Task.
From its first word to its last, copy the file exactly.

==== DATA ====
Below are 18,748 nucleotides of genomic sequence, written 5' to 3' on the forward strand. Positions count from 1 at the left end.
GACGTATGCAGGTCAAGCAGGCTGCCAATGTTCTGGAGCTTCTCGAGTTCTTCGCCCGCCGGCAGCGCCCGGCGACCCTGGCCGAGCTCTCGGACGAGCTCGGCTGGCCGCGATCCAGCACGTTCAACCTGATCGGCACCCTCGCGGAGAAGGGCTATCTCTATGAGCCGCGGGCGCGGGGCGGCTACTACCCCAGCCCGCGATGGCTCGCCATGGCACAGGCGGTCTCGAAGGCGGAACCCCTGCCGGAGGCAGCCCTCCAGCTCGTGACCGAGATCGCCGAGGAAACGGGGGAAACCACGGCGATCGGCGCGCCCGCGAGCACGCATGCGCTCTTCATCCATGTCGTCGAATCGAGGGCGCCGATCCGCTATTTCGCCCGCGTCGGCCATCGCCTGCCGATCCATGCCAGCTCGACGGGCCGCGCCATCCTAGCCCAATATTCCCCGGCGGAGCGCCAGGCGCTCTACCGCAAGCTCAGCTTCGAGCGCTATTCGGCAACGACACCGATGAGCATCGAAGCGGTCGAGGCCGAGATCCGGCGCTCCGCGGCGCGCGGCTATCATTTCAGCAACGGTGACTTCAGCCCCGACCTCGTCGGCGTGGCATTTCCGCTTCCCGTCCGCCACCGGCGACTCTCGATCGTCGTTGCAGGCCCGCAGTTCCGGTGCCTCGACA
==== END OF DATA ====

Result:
Below are 18,748 nucleotides of genomic sequence, written 5' to 3' on the forward strand. Positions count from 1 at the left end.
GACGTATGCAGGTCAAGCAGGCTGCCAATGTTCTGGAGCTTCTCGAGTTCTTCGCCCGCCGGCAGCGCCCGGCGACCCTGGCCGAGCTCTCGGACGAGCTCGGCTGGCCGCGATCCAGCACGTTCAACCTGATCGGCACCCTCGCGGAGAAGGGCTATCTCTATGAGCCGCGGGCGCGGGGCGGCTACTACCCCAGCCCGCGATGGCTCGCCATGGCACAGGCGGTCTCGAAGGCGGAACCCCTGCCGGAGGCAGCCCTCCAGCTCGTGACCGAGATCGCCGAGGAAACGGGGGAAACCACGGCGATCGGCGCGCCCGCGAGCACGCATGCGCTCTTCATCCATGTCGTCGAATCGAGGGCGCCGATCCGCTATTTCGCCCGCGTCGGCCATCGCCTGCCGATCCATGCCAGCTCGACGGGCCGCGCCATCCTAGCCCAATATTCCCCGGCGGAGCGCCAGGCGCTCTACCGCAAGCTCAGCTTCGAGCGCTATTCGGCAACGACACCGATGAGCATCGAAGCGGTCGAGGCCGAGATCCGGCGCTCCGCGGCGCGCGGCTATCATTTCAGCAACGGTGACTTCAGCCCCGACCTCGTCGGCGTGGCATTTCCGCTTCCCGTCCGCCACCGGCGACTCTCGATCGTCGTTGCAGGCCCGCAGTTCCGGTGCCTCGACA